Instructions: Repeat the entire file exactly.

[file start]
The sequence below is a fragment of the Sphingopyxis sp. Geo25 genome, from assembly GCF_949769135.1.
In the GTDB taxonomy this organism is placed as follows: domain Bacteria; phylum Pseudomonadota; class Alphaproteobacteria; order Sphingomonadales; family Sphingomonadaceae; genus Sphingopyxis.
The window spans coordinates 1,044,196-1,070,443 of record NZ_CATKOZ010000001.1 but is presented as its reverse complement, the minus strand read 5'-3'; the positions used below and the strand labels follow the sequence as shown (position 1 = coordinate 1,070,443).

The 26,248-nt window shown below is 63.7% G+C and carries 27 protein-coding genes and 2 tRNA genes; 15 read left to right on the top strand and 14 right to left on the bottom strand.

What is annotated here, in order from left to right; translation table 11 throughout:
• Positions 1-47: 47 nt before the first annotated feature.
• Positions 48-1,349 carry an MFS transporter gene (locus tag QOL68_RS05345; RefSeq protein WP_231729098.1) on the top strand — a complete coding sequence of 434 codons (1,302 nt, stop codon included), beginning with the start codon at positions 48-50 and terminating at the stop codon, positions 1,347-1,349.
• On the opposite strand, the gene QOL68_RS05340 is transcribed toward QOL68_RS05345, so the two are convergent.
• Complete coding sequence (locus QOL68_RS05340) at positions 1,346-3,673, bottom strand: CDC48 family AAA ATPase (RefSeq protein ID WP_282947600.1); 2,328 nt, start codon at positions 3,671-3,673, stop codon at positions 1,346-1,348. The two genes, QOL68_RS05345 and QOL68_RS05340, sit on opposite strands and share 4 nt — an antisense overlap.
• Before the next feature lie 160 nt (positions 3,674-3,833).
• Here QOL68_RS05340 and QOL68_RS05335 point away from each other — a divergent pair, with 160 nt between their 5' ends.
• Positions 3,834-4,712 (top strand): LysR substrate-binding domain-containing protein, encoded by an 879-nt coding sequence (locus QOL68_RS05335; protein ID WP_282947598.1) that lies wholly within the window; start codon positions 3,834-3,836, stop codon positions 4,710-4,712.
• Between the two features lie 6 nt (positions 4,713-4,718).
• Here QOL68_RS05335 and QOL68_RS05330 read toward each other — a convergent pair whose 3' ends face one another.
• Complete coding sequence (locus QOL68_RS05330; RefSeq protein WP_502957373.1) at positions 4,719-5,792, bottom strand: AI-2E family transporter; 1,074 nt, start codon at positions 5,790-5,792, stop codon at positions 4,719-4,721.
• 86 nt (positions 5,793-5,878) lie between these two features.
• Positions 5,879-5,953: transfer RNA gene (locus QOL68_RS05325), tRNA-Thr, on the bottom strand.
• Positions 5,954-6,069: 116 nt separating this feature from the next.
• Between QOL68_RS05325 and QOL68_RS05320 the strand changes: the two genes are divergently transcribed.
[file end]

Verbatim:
The sequence below is a fragment of the Sphingopyxis sp. Geo25 genome, from assembly GCF_949769135.1.
In the GTDB taxonomy this organism is placed as follows: domain Bacteria; phylum Pseudomonadota; class Alphaproteobacteria; order Sphingomonadales; family Sphingomonadaceae; genus Sphingopyxis.
The window spans coordinates 1,044,196-1,070,443 of record NZ_CATKOZ010000001.1 but is presented as its reverse complement, the minus strand read 5'-3'; the positions used below and the strand labels follow the sequence as shown (position 1 = coordinate 1,070,443).

The 26,248-nt window shown below is 63.7% G+C and carries 27 protein-coding genes and 2 tRNA genes; 15 read left to right on the top strand and 14 right to left on the bottom strand.

What is annotated here, in order from left to right; translation table 11 throughout:
• Positions 1-47: 47 nt before the first annotated feature.
• Positions 48-1,349 carry an MFS transporter gene (locus tag QOL68_RS05345; RefSeq protein WP_231729098.1) on the top strand — a complete coding sequence of 434 codons (1,302 nt, stop codon included), beginning with the start codon at positions 48-50 and terminating at the stop codon, positions 1,347-1,349.
• On the opposite strand, the gene QOL68_RS05340 is transcribed toward QOL68_RS05345, so the two are convergent.
• Complete coding sequence (locus QOL68_RS05340) at positions 1,346-3,673, bottom strand: CDC48 family AAA ATPase (RefSeq protein ID WP_282947600.1); 2,328 nt, start codon at positions 3,671-3,673, stop codon at positions 1,346-1,348. The two genes, QOL68_RS05345 and QOL68_RS05340, sit on opposite strands and share 4 nt — an antisense overlap.
• Before the next feature lie 160 nt (positions 3,674-3,833).
• Here QOL68_RS05340 and QOL68_RS05335 point away from each other — a divergent pair, with 160 nt between their 5' ends.
• Positions 3,834-4,712 (top strand): LysR substrate-binding domain-containing protein, encoded by an 879-nt coding sequence (locus QOL68_RS05335; protein ID WP_282947598.1) that lies wholly within the window; start codon positions 3,834-3,836, stop codon positions 4,710-4,712.
• Between the two features lie 6 nt (positions 4,713-4,718).
• Here QOL68_RS05335 and QOL68_RS05330 read toward each other — a convergent pair whose 3' ends face one another.
• Complete coding sequence (locus QOL68_RS05330; RefSeq protein WP_502957373.1) at positions 4,719-5,792, bottom strand: AI-2E family transporter; 1,074 nt, start codon at positions 5,790-5,792, stop codon at positions 4,719-4,721.
• 86 nt (positions 5,793-5,878) lie between these two features.
• Positions 5,879-5,953: transfer RNA gene (locus QOL68_RS05325), tRNA-Thr, on the bottom strand.
• Positions 5,954-6,069: 116 nt separating this feature from the next.
• Between QOL68_RS05325 and QOL68_RS05320 the strand changes: the two genes are divergently transcribed.